Can one get married via Zoom?

Dear Atty. Joji,

I met my boyfriend through an Internet dating platform and we are thinking of getting married as soon as possible. He is currently living in Zimbabwe and as he cannot fly to the Philippines anytime soon, he wants to get married via Zoom. Is it possible, Atty?

All the love,


Dear Iza,

According to Articles 2 and 3 of the Family Code, our laws clearly provide for essential and formal requisites to a valid marriage, particularly: 1) legal capacity of the contracting parties who must be a male and a female; 2) consent freely given in the presence of the solemnizing officer; 3) authority of the solemnizing officer; 4) valid marriage license, except in those cases mentioned under the law;
and 5) marriage ceremony that takes place with the appearance of the contracting parties before the solemnizing officer and their personal declaration that they take each other as husband and wife in the presence of not less than two witnesses of legal age.

As mentioned above, it is contemplated that the physical appearance of both parties is required to fully give their consent in the presence of the solemnizing officer, thus, online marriage via Zoom or Skype, or any social platform will not satisfy the requirement of the Family Code. Accordingly, your marriage will not be considered valid if you pursue the same through such technology.

Please keep in mind that the absence of any of the essential or formal requisites will render the marriage void ab initio, except those stated in Article 35 (2) of the said Code, and a defect in any of the essential requisites shall render the marriage voidable as provided in Article 45 of the same law (Paragraphs 1 and 2, Article 4, Id.).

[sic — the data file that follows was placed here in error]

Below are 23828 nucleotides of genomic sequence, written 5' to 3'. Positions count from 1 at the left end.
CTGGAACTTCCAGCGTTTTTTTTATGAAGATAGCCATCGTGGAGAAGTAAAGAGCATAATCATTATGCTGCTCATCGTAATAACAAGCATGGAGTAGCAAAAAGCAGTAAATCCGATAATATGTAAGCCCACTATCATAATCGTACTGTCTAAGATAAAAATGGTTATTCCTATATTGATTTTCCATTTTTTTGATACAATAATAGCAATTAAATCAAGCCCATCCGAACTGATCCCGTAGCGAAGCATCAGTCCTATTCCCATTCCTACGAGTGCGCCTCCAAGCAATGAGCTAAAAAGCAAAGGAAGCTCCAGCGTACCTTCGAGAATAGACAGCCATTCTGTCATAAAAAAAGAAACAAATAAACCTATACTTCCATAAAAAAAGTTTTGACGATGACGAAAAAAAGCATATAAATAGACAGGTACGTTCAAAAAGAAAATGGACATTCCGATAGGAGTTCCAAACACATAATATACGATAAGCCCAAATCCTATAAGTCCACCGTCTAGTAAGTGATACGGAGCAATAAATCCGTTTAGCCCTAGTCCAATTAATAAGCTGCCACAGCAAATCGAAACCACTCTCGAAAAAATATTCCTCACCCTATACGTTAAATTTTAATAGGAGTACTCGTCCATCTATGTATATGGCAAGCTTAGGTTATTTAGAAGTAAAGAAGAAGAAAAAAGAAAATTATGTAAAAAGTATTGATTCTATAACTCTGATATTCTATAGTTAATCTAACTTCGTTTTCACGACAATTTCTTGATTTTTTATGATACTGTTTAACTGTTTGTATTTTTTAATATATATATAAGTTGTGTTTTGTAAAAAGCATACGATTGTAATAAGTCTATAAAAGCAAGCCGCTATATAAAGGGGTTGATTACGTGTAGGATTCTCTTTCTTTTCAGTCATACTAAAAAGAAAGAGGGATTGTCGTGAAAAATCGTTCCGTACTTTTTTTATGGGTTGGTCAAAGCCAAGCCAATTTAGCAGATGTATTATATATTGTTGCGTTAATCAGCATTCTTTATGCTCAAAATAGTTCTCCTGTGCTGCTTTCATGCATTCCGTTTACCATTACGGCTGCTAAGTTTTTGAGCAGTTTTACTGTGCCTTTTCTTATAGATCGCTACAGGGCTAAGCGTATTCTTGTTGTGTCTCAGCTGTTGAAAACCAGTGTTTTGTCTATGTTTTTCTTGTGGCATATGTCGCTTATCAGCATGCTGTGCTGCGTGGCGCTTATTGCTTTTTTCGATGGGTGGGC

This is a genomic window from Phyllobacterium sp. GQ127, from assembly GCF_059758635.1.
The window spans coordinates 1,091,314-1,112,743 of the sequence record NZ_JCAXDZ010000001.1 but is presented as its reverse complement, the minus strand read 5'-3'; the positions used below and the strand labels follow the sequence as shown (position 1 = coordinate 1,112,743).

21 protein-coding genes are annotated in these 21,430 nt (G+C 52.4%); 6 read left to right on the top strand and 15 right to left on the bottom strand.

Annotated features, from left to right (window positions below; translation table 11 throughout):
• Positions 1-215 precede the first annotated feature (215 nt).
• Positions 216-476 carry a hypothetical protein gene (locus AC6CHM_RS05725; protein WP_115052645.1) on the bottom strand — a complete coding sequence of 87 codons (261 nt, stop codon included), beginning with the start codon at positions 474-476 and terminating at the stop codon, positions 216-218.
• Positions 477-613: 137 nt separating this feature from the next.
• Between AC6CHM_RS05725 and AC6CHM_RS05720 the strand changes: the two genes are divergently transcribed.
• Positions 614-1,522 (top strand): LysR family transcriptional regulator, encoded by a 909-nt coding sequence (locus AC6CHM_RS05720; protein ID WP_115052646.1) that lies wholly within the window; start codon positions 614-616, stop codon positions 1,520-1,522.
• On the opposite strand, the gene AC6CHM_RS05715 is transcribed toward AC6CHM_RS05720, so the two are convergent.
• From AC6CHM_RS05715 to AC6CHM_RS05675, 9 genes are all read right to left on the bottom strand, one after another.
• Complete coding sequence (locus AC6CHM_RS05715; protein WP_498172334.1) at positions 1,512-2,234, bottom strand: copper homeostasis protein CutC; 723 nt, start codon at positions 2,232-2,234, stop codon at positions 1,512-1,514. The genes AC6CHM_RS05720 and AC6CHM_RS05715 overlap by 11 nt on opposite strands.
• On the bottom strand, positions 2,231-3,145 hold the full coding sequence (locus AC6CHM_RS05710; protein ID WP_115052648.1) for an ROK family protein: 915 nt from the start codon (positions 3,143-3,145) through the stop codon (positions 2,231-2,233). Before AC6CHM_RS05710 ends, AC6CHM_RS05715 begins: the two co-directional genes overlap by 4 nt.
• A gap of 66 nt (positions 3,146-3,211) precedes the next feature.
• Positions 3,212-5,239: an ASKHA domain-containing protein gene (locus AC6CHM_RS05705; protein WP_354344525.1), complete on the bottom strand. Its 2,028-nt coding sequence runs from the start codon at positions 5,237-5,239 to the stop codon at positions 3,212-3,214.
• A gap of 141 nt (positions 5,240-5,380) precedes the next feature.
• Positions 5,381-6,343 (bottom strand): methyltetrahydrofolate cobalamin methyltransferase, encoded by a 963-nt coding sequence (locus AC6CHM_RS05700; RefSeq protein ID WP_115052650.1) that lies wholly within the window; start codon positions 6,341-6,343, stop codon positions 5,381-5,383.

To explain further, Article 6 of the Family Code states:

“Art. 6. No prescribed form or religious rite for the solemnization of the marriage is required. It shall be necessary, however, for the contracting parties to appear personally before the solemnizing officer and declare in the presence of not less than two witnesses of legal age that they take each other as husband and wife. This declaration shall be contained in the marriage certificate which shall be signed by the contracting parties and their witnesses and attested by the solemnizing officer.”

Those who knowingly violate or who deliberately do not comply with the requirements of a valid marriage under the law may be criminally prosecuted under Article 350 of the Revised Penal Code for illegal marriages. In the same vein, the solemnizing officer (officiating priest or pastor) may likewise be meted with a penalty under Article 352 of the RPC for performing an illegal marriage ceremony such as the one which you have in mind.

Hope this helps.

Atty. Joji Alonso

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